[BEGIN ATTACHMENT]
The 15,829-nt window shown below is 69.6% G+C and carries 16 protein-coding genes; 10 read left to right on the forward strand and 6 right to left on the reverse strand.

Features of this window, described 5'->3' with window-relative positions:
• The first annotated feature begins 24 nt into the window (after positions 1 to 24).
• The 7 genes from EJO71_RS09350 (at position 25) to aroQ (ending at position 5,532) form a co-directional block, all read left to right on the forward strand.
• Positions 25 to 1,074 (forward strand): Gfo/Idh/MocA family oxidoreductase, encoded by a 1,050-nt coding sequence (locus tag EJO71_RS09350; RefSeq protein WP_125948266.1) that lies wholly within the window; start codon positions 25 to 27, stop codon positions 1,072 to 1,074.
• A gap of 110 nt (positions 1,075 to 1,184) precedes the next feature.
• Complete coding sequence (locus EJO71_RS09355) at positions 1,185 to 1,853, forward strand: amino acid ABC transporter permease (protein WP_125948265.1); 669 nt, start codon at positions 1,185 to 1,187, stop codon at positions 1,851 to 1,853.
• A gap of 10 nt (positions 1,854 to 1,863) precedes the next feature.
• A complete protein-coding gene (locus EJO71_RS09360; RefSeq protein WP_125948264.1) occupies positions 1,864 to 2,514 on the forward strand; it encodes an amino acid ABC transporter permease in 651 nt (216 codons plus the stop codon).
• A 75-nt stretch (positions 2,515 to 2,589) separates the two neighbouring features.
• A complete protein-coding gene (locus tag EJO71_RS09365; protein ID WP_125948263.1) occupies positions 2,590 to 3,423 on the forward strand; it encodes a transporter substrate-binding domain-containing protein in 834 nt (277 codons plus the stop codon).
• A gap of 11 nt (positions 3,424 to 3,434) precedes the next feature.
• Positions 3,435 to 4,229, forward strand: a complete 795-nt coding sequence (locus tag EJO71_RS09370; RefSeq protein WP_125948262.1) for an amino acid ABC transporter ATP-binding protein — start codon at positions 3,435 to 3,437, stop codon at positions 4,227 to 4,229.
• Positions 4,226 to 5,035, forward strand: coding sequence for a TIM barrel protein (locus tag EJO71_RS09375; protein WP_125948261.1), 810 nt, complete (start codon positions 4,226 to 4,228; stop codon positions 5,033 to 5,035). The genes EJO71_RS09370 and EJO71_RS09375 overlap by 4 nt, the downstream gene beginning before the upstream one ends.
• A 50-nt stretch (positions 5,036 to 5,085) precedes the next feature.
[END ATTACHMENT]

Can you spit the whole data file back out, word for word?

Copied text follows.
The 15,829-nt window shown below is 69.6% G+C and carries 16 protein-coding genes; 10 read left to right on the forward strand and 6 right to left on the reverse strand.

Features of this window, described 5'->3' with window-relative positions:
• The first annotated feature begins 24 nt into the window (after positions 1 to 24).
• The 7 genes from EJO71_RS09350 (at position 25) to aroQ (ending at position 5,532) form a co-directional block, all read left to right on the forward strand.
• Positions 25 to 1,074 (forward strand): Gfo/Idh/MocA family oxidoreductase, encoded by a 1,050-nt coding sequence (locus tag EJO71_RS09350; RefSeq protein WP_125948266.1) that lies wholly within the window; start codon positions 25 to 27, stop codon positions 1,072 to 1,074.
• A gap of 110 nt (positions 1,075 to 1,184) precedes the next feature.
• Complete coding sequence (locus EJO71_RS09355) at positions 1,185 to 1,853, forward strand: amino acid ABC transporter permease (protein WP_125948265.1); 669 nt, start codon at positions 1,185 to 1,187, stop codon at positions 1,851 to 1,853.
• A gap of 10 nt (positions 1,854 to 1,863) precedes the next feature.
• A complete protein-coding gene (locus EJO71_RS09360; RefSeq protein WP_125948264.1) occupies positions 1,864 to 2,514 on the forward strand; it encodes an amino acid ABC transporter permease in 651 nt (216 codons plus the stop codon).
• A 75-nt stretch (positions 2,515 to 2,589) separates the two neighbouring features.
• A complete protein-coding gene (locus tag EJO71_RS09365; protein ID WP_125948263.1) occupies positions 2,590 to 3,423 on the forward strand; it encodes a transporter substrate-binding domain-containing protein in 834 nt (277 codons plus the stop codon).
• A gap of 11 nt (positions 3,424 to 3,434) precedes the next feature.
• Positions 3,435 to 4,229, forward strand: a complete 795-nt coding sequence (locus tag EJO71_RS09370; RefSeq protein WP_125948262.1) for an amino acid ABC transporter ATP-binding protein — start codon at positions 3,435 to 3,437, stop codon at positions 4,227 to 4,229.
• Positions 4,226 to 5,035, forward strand: coding sequence for a TIM barrel protein (locus tag EJO71_RS09375; protein WP_125948261.1), 810 nt, complete (start codon positions 4,226 to 4,228; stop codon positions 5,033 to 5,035). The genes EJO71_RS09370 and EJO71_RS09375 overlap by 4 nt, the downstream gene beginning before the upstream one ends.
• A 50-nt stretch (positions 5,036 to 5,085) precedes the next feature.